A report surfaced last week that Congress has decided to get involved with the low graduation rates of veterans in community colleges:
“An average of only 15% of full-time student veterans receiving benefits from GI Bill funding graduated from community colleges with a two-year degree in 2014, and part-time graduation was at 7% – though both were below the national average for non-veterans.”
And the independent National Student Clearinghouse reports
The national average three-year community-college graduation rates for full-time and part-time students are 23 percent and 12 percent, respectively,
But graduation rates weren’t always this low. In 2011, an article by US News & World Report showed that researchers analyzed records of just under 800,000 student veterans and
Found nearly 52 percent of the veterans who began using their GI Bill benefits between 2002 and 2010 earned a postsecondary degree or certificate by June 2013. By comparison, 54 percent of nonveteran students earned a degree or certificate within six years.
So, what changed between 2011 and 2017?
The American Council on Education published an article entitled, Why Graduation Rates Matter—and Why They Don’t. Their bottom line was:
When graduation rates are determined, little is controlled and much is excluded or ignored. At best, graduation rates are—for the vast majority of schools—an estimate based on a relatively small number of students. And therefore, as they always say in the car ads, “Your mileage may vary.”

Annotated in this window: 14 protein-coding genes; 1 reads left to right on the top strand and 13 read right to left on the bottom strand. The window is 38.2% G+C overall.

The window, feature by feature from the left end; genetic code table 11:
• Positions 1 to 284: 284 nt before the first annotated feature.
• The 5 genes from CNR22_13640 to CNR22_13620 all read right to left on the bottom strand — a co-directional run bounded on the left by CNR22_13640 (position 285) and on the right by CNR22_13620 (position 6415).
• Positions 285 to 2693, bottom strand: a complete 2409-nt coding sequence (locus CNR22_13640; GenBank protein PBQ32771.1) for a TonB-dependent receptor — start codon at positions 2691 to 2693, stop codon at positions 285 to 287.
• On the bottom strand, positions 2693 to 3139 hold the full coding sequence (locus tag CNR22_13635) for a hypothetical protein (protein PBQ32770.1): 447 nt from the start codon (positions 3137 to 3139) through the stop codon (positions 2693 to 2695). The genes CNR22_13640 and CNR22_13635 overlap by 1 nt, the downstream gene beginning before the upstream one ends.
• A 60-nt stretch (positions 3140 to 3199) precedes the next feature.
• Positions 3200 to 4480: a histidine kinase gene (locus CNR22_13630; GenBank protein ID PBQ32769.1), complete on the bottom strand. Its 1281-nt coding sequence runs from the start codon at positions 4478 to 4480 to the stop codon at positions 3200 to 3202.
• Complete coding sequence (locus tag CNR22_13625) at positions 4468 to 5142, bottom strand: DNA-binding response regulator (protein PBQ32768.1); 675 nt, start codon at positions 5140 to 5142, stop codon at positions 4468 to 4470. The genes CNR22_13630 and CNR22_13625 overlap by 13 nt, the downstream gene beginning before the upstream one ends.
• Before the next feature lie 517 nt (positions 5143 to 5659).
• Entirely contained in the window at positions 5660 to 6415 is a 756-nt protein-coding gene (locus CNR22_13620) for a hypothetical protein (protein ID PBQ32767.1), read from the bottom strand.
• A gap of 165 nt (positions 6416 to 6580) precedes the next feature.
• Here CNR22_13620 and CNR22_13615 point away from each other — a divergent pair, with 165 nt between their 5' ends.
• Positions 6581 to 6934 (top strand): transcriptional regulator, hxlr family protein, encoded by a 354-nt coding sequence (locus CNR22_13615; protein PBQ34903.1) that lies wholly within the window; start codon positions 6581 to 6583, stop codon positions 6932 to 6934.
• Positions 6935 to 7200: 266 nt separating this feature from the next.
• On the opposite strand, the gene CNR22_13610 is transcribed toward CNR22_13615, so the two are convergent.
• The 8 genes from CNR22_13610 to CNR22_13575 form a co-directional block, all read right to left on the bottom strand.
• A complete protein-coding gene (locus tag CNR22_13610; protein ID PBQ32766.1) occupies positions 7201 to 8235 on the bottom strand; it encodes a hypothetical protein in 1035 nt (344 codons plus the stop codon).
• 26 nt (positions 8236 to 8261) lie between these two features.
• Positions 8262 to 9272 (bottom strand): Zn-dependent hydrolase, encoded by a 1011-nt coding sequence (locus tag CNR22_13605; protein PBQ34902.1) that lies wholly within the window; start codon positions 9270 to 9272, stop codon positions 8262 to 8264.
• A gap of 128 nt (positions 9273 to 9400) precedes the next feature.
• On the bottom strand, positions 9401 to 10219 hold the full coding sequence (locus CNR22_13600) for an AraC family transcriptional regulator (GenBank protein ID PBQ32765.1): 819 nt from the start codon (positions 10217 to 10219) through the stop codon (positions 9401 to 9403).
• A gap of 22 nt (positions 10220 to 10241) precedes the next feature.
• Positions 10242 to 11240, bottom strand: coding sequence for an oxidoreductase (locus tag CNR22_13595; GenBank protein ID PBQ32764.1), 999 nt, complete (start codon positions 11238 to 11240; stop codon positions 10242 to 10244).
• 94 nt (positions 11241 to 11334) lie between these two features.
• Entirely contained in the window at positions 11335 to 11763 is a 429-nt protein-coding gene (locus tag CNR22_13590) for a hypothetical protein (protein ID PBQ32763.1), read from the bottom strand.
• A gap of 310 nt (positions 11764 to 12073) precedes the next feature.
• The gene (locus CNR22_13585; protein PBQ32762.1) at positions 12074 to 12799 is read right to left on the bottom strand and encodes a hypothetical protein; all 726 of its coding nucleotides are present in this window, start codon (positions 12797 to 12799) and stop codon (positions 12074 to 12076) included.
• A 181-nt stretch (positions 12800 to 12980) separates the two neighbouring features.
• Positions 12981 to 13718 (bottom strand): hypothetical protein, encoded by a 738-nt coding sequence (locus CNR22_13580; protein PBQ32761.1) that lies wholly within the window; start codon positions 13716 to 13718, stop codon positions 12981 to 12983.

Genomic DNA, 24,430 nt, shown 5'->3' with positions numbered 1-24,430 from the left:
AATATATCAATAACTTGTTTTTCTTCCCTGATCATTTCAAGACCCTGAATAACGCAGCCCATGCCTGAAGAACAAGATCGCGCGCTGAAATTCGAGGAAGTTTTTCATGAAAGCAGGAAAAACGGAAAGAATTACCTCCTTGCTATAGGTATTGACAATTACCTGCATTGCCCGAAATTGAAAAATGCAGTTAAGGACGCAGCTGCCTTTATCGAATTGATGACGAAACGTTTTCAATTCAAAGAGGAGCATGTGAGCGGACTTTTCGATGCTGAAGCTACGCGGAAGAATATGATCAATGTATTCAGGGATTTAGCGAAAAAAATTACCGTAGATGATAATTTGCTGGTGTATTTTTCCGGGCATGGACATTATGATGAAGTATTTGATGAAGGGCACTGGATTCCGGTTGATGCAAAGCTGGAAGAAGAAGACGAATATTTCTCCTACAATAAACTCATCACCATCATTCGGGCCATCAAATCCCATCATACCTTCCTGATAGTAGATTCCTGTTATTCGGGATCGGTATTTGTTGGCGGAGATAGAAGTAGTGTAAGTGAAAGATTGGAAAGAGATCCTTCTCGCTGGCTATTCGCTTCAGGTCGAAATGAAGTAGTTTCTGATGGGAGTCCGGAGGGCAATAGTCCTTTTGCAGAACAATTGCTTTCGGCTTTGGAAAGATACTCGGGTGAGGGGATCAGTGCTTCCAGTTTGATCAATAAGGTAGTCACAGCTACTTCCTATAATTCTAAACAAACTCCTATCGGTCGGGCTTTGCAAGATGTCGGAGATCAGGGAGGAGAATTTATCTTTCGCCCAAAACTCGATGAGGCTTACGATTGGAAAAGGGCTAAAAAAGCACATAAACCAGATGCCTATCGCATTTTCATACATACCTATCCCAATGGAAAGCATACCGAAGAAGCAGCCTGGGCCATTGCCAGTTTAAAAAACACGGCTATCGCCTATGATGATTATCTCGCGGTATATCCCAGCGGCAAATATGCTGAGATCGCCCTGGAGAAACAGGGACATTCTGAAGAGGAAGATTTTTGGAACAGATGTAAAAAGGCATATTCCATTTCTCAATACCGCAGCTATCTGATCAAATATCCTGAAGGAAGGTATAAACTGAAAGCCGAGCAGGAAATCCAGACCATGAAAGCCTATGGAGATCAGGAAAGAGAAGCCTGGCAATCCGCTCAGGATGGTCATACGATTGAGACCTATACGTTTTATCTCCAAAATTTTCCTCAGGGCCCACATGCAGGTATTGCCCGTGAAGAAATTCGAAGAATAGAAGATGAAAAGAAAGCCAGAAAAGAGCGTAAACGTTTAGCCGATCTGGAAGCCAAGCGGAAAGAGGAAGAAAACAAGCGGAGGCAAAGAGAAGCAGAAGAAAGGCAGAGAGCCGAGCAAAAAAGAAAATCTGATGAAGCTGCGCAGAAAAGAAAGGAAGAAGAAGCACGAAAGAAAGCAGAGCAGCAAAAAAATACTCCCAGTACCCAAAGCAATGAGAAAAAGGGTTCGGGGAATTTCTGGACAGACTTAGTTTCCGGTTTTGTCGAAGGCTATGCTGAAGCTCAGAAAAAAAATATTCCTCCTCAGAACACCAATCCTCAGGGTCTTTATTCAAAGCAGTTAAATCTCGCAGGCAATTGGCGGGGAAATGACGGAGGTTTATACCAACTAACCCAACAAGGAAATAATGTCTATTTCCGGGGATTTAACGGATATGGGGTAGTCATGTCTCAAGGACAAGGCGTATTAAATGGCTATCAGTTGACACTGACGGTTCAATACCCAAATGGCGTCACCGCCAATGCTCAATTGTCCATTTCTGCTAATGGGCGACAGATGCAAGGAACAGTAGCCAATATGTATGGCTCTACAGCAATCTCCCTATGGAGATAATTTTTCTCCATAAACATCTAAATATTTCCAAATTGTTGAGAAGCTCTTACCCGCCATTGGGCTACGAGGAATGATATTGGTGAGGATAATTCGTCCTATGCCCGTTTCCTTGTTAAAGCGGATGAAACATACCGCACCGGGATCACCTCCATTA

But here is the problem with any action by Congress in the first place: the college graduation rate is flawed — and hard to fix. The main reason is a 1990 law that
Prohibits the federal government from tracking data on individual students, figuring out with certainty what happens to transfers is tricky. So is deciding whether a college deserves credit, blame, or something in between if a student decides to attend somewhere else and gets a degree there instead.
So, besides graduation rates being suspect, there are other possible reasons for veterans to leave the community college, including: they had gained the skills to get a job and left the community college – or their life changed and they needed a full-time job immediately.
And finally, there is this question: what business is it for congress to question the reasons veterans are not graduating from community college when they don’t have the tools nor proper legislation to find the correct data in the first place?
Most veterans would say, “Damn good question!”
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